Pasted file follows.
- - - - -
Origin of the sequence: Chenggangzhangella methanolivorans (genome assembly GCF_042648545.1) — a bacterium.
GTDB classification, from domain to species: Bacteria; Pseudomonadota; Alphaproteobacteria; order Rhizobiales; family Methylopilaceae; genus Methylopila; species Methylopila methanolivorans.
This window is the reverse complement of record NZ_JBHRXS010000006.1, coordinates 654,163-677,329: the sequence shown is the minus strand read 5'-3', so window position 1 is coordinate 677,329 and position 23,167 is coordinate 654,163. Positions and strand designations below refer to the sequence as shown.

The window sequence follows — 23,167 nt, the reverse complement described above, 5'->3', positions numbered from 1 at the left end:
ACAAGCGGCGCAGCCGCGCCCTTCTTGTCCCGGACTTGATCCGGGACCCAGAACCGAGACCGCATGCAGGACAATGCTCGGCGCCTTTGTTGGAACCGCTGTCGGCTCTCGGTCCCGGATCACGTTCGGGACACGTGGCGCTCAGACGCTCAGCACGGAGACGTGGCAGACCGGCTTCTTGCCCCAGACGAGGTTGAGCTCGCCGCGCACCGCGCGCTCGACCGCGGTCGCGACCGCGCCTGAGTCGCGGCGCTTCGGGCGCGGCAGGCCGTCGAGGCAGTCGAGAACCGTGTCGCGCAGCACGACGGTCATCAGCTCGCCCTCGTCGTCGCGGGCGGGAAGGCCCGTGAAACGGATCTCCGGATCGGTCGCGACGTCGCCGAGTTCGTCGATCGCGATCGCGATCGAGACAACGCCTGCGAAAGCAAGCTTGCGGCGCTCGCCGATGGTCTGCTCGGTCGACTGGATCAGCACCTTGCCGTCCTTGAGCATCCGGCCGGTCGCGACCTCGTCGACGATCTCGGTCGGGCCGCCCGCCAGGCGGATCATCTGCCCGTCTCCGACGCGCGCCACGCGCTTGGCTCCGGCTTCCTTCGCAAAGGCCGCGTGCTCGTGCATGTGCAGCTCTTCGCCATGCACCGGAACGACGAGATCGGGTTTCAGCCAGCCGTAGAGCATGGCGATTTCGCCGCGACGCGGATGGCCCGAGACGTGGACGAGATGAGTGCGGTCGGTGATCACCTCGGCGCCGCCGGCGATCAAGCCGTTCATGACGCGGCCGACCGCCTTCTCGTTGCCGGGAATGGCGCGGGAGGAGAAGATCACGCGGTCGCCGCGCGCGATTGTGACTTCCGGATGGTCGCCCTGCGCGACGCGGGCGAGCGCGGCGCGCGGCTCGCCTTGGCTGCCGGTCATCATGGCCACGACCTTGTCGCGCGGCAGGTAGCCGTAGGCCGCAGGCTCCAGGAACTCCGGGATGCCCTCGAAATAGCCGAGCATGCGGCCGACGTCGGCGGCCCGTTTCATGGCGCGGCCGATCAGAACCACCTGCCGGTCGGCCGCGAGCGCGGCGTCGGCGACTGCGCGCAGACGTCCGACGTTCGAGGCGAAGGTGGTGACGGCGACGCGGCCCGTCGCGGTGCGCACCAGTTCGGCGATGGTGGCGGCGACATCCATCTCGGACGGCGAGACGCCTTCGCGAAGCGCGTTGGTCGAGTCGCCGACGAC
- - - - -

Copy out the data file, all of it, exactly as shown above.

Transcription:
Origin of the sequence: Chenggangzhangella methanolivorans (genome assembly GCF_042648545.1) — a bacterium.
GTDB classification, from domain to species: Bacteria; Pseudomonadota; Alphaproteobacteria; order Rhizobiales; family Methylopilaceae; genus Methylopila; species Methylopila methanolivorans.
This window is the reverse complement of record NZ_JBHRXS010000006.1, coordinates 654,163-677,329: the sequence shown is the minus strand read 5'-3', so window position 1 is coordinate 677,329 and position 23,167 is coordinate 654,163. Positions and strand designations below refer to the sequence as shown.

The window sequence follows — 23,167 nt, the reverse complement described above, 5'->3', positions numbered from 1 at the left end:
ACAAGCGGCGCAGCCGCGCCCTTCTTGTCCCGGACTTGATCCGGGACCCAGAACCGAGACCGCATGCAGGACAATGCTCGGCGCCTTTGTTGGAACCGCTGTCGGCTCTCGGTCCCGGATCACGTTCGGGACACGTGGCGCTCAGACGCTCAGCACGGAGACGTGGCAGACCGGCTTCTTGCCCCAGACGAGGTTGAGCTCGCCGCGCACCGCGCGCTCGACCGCGGTCGCGACCGCGCCTGAGTCGCGGCGCTTCGGGCGCGGCAGGCCGTCGAGGCAGTCGAGAACCGTGTCGCGCAGCACGACGGTCATCAGCTCGCCCTCGTCGTCGCGGGCGGGAAGGCCCGTGAAACGGATCTCCGGATCGGTCGCGACGTCGCCGAGTTCGTCGATCGCGATCGCGATCGAGACAACGCCTGCGAAAGCAAGCTTGCGGCGCTCGCCGATGGTCTGCTCGGTCGACTGGATCAGCACCTTGCCGTCCTTGAGCATCCGGCCGGTCGCGACCTCGTCGACGATCTCGGTCGGGCCGCCCGCCAGGCGGATCATCTGCCCGTCTCCGACGCGCGCCACGCGCTTGGCTCCGGCTTCCTTCGCAAAGGCCGCGTGCTCGTGCATGTGCAGCTCTTCGCCATGCACCGGAACGACGAGATCGGGTTTCAGCCAGCCGTAGAGCATGGCGATTTCGCCGCGACGCGGATGGCCCGAGACGTGGACGAGATGAGTGCGGTCGGTGATCACCTCGGCGCCGCCGGCGATCAAGCCGTTCATGACGCGGCCGACCGCCTTCTCGTTGCCGGGAATGGCGCGGGAGGAGAAGATCACGCGGTCGCCGCGCGCGATTGTGACTTCCGGATGGTCGCCCTGCGCGACGCGGGCGAGCGCGGCGCGCGGCTCGCCTTGGCTGCCGGTCATCATGGCCACGACCTTGTCGCGCGGCAGGTAGCCGTAGGCCGCAGGCTCCAGGAACTCCGGGATGCCCTCGAAATAGCCGAGCATGCGGCCGACGTCGGCGGCCCGTTTCATGGCGCGGCCGATCAGAACCACCTGCCGGTCGGCCGCGAGCGCGGCGTCGGCGACTGCGCGCAGACGTCCGACGTTCGAGGCGAAGGTGGTGACGGCGACGCGGCCCGTCGCGGTGCGCACCAGTTCGGCGATGGTGGCGGCGACATCCATCTCGGACGGCGAGACGCCTTCGCGAAGCGCGTTGGTCGAGTCGCCGACGAC